The resulting phenotype varies significantly, and can range from external female genitalia with striated gonads, to external male genitalia with <a href=https://www.sciencedirect.com/topics/medicine-and-dentistry/testis>testicles</a>. Affected individuals may also have ambiguous external genitalia with dysgenetic <a href=https://www.sciencedirect.com/topics/medicine-and-dentistry/testis>testicles</a>, or one dysgenetic testicle and one contralateral streaked gonad [4]. No correlation has been found between the phenotype and the level of karyotypic mosaicism [5].

MTSY also increases the risk of developing GB which, may lead to the development of one or more malignant germ cell neoplasias [6, 7].

Figure 1. (a): Right abdomen: ovary replaced by yellow-brown granular parenchyma, resembling or simulating testicular parenchyma. (b): Left abdomen: ovary with yellow-brown granular nodular areas.

GB is a clinically benign mixed germ-stromal cell tumour comprising closely intermingled sex cord cells and germ cells, adopting a distinctive nest-like pattern. However, owing to its predisposition to develop into a malignant germ cell neoplasia, early prophylactic gonadectomy is often recommended. However, the optimal timing for surgery is unclear [2, 8]. The major limit and delay in performing surgery are the family’s concerns, and the lack of information about this pathology for the family and patient. Therefore, making the decision requires multidisciplinary medical advice and support; particularly psychological support for the patient and genetic counselling for the family.

Furthermore, knowing the increased risk that GB presents in developing a malignant germ cell neoplasia, prophylactic gonadectomy may be indicated. For the family and the patient, in conjunction with the medical team, the risk of malignancy must be taken into account when making the decision, and weighed against the preservation of <a href=https://www.sciencedirect.com/topics/medicine-and-dentistry/gonad-function>gonadal function</a>, <a href=https://www.sciencedirect.com/topics/medicine-and-dentistry/hormone-synthesis>hormone production</a> and future fertility.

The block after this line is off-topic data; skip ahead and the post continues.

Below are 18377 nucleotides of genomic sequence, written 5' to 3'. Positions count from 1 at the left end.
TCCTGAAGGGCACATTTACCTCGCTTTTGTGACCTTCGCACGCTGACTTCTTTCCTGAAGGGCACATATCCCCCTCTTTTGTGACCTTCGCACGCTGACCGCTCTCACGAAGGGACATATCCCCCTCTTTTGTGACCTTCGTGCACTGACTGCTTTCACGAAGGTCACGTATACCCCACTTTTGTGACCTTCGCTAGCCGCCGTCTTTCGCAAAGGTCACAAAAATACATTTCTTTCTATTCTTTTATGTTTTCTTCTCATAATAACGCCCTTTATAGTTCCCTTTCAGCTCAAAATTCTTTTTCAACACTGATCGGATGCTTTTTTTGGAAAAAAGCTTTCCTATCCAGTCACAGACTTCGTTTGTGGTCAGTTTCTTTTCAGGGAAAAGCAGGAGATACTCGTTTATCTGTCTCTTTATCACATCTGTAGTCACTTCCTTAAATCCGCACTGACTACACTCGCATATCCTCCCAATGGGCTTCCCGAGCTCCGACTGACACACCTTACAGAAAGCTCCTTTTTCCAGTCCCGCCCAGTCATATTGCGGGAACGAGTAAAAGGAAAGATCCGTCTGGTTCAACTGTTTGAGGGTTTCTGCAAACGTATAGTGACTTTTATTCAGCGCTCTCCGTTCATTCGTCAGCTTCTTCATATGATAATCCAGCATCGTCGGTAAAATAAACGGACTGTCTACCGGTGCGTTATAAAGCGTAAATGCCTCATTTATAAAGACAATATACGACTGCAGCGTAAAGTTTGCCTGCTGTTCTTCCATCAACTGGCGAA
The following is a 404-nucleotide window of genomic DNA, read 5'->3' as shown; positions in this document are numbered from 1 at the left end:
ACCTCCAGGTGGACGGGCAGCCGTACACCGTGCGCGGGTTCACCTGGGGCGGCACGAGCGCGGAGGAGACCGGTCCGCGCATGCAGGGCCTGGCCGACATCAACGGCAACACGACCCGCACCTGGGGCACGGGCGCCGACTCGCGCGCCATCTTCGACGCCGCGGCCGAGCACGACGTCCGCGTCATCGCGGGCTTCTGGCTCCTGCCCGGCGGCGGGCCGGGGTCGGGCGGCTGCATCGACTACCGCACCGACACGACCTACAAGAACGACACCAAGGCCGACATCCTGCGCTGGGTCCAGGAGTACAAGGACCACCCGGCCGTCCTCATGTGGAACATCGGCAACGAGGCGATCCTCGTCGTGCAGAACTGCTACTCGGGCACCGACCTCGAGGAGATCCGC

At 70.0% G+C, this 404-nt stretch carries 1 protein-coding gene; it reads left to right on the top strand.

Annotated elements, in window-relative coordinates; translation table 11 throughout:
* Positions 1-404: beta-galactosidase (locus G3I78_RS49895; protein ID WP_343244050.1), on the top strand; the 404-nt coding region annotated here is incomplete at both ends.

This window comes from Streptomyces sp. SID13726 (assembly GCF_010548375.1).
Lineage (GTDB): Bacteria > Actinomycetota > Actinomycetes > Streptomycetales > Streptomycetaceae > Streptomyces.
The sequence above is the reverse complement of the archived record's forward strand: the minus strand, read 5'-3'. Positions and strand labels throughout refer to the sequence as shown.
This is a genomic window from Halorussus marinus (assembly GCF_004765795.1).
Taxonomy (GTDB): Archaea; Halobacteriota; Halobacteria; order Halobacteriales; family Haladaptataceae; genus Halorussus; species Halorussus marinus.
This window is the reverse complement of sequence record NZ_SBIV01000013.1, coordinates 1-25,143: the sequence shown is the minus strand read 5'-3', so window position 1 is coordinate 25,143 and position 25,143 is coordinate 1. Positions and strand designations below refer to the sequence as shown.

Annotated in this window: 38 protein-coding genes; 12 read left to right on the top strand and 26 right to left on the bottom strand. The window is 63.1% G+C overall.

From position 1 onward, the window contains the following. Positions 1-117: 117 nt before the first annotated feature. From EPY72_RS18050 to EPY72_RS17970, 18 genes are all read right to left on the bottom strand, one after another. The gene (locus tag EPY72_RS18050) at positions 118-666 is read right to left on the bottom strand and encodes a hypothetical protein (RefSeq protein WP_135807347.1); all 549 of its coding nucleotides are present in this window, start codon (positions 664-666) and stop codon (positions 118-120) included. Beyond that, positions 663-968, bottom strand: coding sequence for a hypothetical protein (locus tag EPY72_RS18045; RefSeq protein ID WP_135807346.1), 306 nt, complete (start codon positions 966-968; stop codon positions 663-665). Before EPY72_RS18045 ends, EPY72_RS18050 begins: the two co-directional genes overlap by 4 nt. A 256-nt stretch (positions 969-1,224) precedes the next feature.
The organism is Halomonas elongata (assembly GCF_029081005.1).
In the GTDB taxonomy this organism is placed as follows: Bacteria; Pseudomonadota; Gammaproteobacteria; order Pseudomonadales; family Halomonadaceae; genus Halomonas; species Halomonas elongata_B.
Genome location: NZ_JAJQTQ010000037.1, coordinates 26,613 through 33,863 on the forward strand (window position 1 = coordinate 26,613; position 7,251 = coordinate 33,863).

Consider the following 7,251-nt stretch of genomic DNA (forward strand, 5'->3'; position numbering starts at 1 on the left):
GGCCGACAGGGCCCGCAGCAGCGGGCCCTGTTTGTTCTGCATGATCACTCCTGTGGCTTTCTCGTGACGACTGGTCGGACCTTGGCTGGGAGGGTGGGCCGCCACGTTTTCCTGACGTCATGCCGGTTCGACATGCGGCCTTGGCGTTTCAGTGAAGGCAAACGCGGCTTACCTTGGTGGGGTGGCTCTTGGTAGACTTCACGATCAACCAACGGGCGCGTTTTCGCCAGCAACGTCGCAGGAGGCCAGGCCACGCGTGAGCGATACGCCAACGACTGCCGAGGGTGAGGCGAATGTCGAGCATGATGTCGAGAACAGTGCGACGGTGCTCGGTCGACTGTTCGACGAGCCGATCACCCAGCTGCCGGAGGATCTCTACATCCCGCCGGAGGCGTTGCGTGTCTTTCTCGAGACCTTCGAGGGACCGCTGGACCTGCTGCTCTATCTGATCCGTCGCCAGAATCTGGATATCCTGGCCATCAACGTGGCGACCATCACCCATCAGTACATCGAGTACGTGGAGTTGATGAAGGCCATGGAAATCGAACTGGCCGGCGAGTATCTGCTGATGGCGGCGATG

GB develops almost exclusively in dysgenetic gonads in those with mosaicism with Y chromosome material, and in those with pure gonadal dysgenia [8]; furthermore, these constitute two-thirds of all gonadal tumours [9].

Figure 2. Right abdomen. (a): Congestive fallopian tube. (b): Ovary with proliferation of nests of different sizes, separated by a variable amount of fibromatous stroma. (c): Nests comprising two cell populations: germ cells in the central portion (*), and sex cord cells along the periphery (**).

Figure 3. Left abdomen. (a): Congestive fallopian tube. (b): Ovary with a proliferation of nests of different sizes comprising two populations of tumour cells, separated by a variable amount of fibromatous stroma. (b): Basal membrane material can be identified within the nests (*).

The general risk of developing GB in MTSY is approximately 15%–30%; however, it depends on age, ranging from 3% to 4% at 10 years to 46% at 40 years [3, 7]. However, the fact that GB occurs more frequently in the second decade of life may be due to a late diagnosis of MTSY, which in turn leads to a later prophylactic gonadectomy [2].

It typically affects children and young adults, with the majority of these detected prior to 15 years of age. Matsumoto et al [9] reported on a group of seven women with MTSY, aged 2–11 years, four of whom developed GB.

On macroscopic exam, GB often presents with a solid appearance, yellow to greyish in colour. In other instances, the cut surface may be sandy, or soft and fleshy, or firm and cartilaginous, with calcified areas or completely calcified. Tumours are typically small (<3 cm), bilateral, and the underlying gonad is nearly always dysgenetic [10]. This case report presents tumours in both ovaries, the largest diameter measuring <2.0 cm.

Figure 4. Immunohistochemistry: the germ cells were positive for PLAP and OCT4 while the sex cord and Leydig/luteinised cells were positive for inhibin. In contrast, the germ cells as well as the sex cord cells were negative for calretinin.

GB is characterised by its composition of nests of various sizes comprising germ cells and primitive sex cord cells embedded in fibromatous stroma with Leydig/luteinised cells. Infiltrative or diffuse growth patterns are seen less commonly. In some cases, they may mimic a germinoma when there are low numbers of sex cord cells. On the other hand, calcifications are common, ranging from small dots to complete replacement by irregular, calcified masses. GB nests typically display germ cells with abundant, pale cytoplasm; large, round nuclei; and often, prominent nucleolus, with different degrees of maturation and presence of mitosis. In contrast, sex cord cells have scant cytoplasm and a small nucleus with an inconspicuous nucleolus; these cells are distributed at the periphery of the nests and surrounding basal membrane-type material which may be variably prominent within the nests [10]. All of these characteristics were found in both ovaries in the present case report, with the exception of the presence of calcifications.